# Force on a chamber

1. Nov 9, 2008

### stunner5000pt

1. The problem statement, all variables and given/known data
A chamber has water entering horizontally with a velcoity of 80m/s with an inlet of an area of $0.1m^$ and leaving through an opening of area $0.15m^2$. The exiting flow makes an angle of 30 degrees with respect to the entering flow. What force is needed to hold the chamber in place

2. The attempt at a solution
Well the total force on the chamber is
$$\vec{F}=\dot{m_{2}}\vec{v_{2}}-\dot{m_{1}}\vec{v_{1}}$$
and $$\dot{m_{2}}=\rho A_{2}$$
and $$\dot{m_{1}}=\rho A_{1}$$

the component of the force is

$$F_{x}=\rho A_{2} v_{2} \cos\theta - \rho A_{1} v_{1}$$
$$F_{y}=\rho A_{2} v_{2}\sin\theta$$

Now heres the thing, we dont know v2...
But since the mass is conserved the volume flow rate in is equal to the volume flow rate out
$$\int_{S_{inlet}} \vec{v_{1}}\cdot\hat{n}dA=\int_{S_{outlet}} \vec{v_{2}}\cdot\hat{n}dA$$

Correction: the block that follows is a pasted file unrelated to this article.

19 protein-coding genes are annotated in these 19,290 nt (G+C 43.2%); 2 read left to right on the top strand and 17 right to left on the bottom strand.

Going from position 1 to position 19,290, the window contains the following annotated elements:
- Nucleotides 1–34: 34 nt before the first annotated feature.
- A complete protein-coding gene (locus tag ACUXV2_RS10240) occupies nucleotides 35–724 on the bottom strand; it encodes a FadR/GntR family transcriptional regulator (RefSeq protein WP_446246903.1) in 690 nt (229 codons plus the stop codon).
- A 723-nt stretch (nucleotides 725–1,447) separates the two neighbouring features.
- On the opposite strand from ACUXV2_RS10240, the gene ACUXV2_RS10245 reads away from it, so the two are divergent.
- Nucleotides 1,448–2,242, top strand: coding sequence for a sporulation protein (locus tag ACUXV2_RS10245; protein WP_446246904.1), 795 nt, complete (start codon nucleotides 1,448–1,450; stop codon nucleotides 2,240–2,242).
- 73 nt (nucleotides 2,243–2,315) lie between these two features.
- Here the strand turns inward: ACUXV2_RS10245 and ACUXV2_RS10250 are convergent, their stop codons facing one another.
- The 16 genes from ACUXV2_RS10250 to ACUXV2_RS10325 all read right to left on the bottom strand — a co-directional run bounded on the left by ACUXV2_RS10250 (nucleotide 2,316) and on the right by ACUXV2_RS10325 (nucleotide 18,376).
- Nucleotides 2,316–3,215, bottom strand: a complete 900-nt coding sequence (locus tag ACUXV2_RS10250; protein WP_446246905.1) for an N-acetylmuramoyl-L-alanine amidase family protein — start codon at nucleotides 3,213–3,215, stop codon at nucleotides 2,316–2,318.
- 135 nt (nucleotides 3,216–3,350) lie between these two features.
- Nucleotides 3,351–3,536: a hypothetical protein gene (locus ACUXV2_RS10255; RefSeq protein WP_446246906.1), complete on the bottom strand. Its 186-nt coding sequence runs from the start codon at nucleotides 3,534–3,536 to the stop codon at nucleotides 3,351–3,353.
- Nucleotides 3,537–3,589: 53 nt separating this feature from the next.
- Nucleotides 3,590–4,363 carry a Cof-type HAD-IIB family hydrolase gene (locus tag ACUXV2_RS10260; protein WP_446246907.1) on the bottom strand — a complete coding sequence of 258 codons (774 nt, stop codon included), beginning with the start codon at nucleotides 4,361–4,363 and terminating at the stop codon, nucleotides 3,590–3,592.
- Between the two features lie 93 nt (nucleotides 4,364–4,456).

$$v_{1}A_{1}=v_{2}A_{2}$$

From this we can find the X and Y components and hence the force and the direction. Is this all correct?

Thank you for your input and suggestions!

2. Nov 11, 2008

### Q_Goest

Hi stunner,
Works for me. To be nit picky, the mass flow in = mass flow out (not volume flow) unless there's mass being stored inside the control volume, so we can equate VA(in) = VA(out) only if density(in) = density(out). Note that if this were a gas for example, and density changed, we'd have to determine velocity from the change in density and mass flow. But yea, you got it right.

3. Nov 12, 2008

### stunner5000pt

thanks a lot

you can mark is solved